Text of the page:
Every child has at one point been enamored by the idea of insects that do not look like insects — leaves that are alive, blades of grass that can move, bits of bark with a set of legs, and the all-time favorite in first-grade classrooms, walking sticks! These six-legged wonders are from the order Phasmatodea, but we in the circles of Arthropod husbandry refer to them simply as Phasmids. They are a delightful bunch of insects that make excellent pets and are fascinating on many levels.
The Wonderful World of Phasmids
Phasmids are closely related to grasshoppers and crickets, which can be noticed by their similar head shape and compound eyes. But unlike their cousins, they do not make noise, and they are strictly herbivores, meaning they eat primarily leaves. Many phasmids will, however, devour their old skin after they molt as an added boost of nutrients that they will benefit from in their new, soft body. Gross, but efficient!
They like a warm, humid environment, which is why most of them live in the heavily-forested tropics of Asia, South America, and Australia. There are over 3,000 species of phasmids on the planet, with approximately 150 living in Australia. Some 30 are even found right here in the United States, perhaps in your backyard!
Phasmids are interesting because they display such exaggerated sexual dimorphism (that is, the ladies and gents look very different from one another). The females are nearly always much larger than the male, sometimes two or three times as large! The males are slim, and usually equipped with wings, while the females only possess stunted flaps and are mostly flightless.
Phasmids are of great interest to scientists because they are parthenogenic, meaning that a female is able to produce offspring without ever meeting a male in her life. However, the eggs produced by parthenogenic mothers are always female, and are exact copies of their sole parent. In fact, in the case of the Indian stick insect (Carausius morosus), there has never been a documented male of the species in captivity.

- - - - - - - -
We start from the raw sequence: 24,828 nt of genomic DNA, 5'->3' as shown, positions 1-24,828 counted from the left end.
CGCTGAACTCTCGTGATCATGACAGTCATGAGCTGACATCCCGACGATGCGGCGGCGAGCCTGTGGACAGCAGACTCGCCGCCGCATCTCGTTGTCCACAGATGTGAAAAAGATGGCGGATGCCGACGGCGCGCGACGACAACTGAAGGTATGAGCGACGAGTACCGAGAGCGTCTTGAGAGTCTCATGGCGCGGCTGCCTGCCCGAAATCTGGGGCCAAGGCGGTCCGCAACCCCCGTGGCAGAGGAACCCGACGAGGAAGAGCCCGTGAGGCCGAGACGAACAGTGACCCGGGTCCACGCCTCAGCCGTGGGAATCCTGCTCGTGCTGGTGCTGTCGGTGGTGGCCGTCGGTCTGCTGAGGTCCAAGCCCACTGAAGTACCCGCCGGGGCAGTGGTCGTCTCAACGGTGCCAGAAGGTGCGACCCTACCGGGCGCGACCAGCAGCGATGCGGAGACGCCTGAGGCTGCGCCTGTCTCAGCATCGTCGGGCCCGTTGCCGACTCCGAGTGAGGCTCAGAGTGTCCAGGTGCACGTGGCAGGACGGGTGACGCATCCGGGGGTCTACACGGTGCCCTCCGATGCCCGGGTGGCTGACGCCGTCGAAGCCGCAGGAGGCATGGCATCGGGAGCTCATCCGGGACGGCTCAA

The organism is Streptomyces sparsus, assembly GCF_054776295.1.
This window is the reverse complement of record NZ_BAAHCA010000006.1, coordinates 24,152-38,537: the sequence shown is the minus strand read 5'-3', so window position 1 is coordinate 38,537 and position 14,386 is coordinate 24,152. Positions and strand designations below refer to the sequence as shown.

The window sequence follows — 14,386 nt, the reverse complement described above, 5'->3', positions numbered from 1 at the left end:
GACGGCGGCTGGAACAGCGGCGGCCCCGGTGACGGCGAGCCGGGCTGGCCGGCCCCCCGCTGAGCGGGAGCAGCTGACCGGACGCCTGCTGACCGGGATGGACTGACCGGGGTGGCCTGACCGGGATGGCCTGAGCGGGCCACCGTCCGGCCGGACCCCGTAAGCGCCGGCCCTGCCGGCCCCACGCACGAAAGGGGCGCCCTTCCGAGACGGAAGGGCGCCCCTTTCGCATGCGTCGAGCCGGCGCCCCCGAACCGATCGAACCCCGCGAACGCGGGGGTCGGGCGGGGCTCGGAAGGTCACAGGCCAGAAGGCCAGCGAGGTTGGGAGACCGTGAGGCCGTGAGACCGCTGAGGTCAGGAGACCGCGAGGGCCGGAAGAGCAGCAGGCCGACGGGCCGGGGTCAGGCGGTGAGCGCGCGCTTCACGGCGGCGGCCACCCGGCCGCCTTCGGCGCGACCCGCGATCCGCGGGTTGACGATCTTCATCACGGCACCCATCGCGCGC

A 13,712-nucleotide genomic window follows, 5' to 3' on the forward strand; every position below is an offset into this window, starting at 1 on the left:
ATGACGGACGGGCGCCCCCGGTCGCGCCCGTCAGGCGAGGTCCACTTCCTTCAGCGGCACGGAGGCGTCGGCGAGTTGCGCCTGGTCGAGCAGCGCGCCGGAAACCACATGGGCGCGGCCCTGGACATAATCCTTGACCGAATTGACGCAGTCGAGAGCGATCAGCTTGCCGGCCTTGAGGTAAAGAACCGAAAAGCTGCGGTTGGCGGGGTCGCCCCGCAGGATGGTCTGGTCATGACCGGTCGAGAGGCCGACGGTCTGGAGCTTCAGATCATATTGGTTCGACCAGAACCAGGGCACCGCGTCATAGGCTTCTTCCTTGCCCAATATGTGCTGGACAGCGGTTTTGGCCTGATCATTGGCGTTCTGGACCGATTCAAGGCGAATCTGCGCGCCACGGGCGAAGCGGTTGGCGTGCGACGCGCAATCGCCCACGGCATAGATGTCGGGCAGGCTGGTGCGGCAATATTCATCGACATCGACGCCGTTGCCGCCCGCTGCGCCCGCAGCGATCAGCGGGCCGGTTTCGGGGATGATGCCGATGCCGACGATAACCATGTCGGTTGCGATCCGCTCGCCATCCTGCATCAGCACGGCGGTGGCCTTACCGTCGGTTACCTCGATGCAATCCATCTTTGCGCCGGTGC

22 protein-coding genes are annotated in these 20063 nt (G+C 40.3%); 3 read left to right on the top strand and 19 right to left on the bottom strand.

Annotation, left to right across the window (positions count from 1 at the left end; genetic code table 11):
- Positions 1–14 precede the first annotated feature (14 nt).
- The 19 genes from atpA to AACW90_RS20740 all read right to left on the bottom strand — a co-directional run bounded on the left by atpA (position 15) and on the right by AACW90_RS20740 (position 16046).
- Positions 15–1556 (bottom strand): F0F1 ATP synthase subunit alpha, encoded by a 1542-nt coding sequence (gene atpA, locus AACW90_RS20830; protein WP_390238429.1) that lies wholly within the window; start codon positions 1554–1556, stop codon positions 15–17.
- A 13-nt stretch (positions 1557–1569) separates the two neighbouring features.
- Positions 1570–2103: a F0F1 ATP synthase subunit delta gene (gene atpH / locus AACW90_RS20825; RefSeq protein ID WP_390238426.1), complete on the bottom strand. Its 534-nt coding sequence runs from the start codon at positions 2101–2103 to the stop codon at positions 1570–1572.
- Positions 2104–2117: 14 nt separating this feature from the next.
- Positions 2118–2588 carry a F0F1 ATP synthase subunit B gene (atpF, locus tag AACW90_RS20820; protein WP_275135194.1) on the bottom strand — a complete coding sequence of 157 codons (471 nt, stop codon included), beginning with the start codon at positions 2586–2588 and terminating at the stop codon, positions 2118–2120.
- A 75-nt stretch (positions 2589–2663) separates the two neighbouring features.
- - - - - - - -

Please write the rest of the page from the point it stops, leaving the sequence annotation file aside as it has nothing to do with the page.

The Indian walking sticks that we are all familiar with seem to be the typical phasmid shape and size, however, there are countless species of much larger and much stranger phasmids from all across the globe. These species include:
Types of Phasmids
Phobaeticus chani, or Chan's megastick, was only just discovered in the jungles of Borneo is 2008, and has since been described at the longest insect living on our planet. One specimen, held in the Natural History Museum in London, measures almost 2 feet in length from tip of abdomen to tip of antennae, with 14.1 of those inches being the body. Being that it is such a new species to science, little it known of its habits.
Extatosoma tiaratum, or the giant prickly stick insect, is a delightful crawler from Australia and New Guinea with a tendency to curl its abdomen over its back. Like all phasmids, they are harmless, and the curly "tail" is often perceived as being cute by onlookers. The males of this species have the ability to release a smell when they are threatened, but you may find it to be rather appealing - it smells like peanut butter or toffee!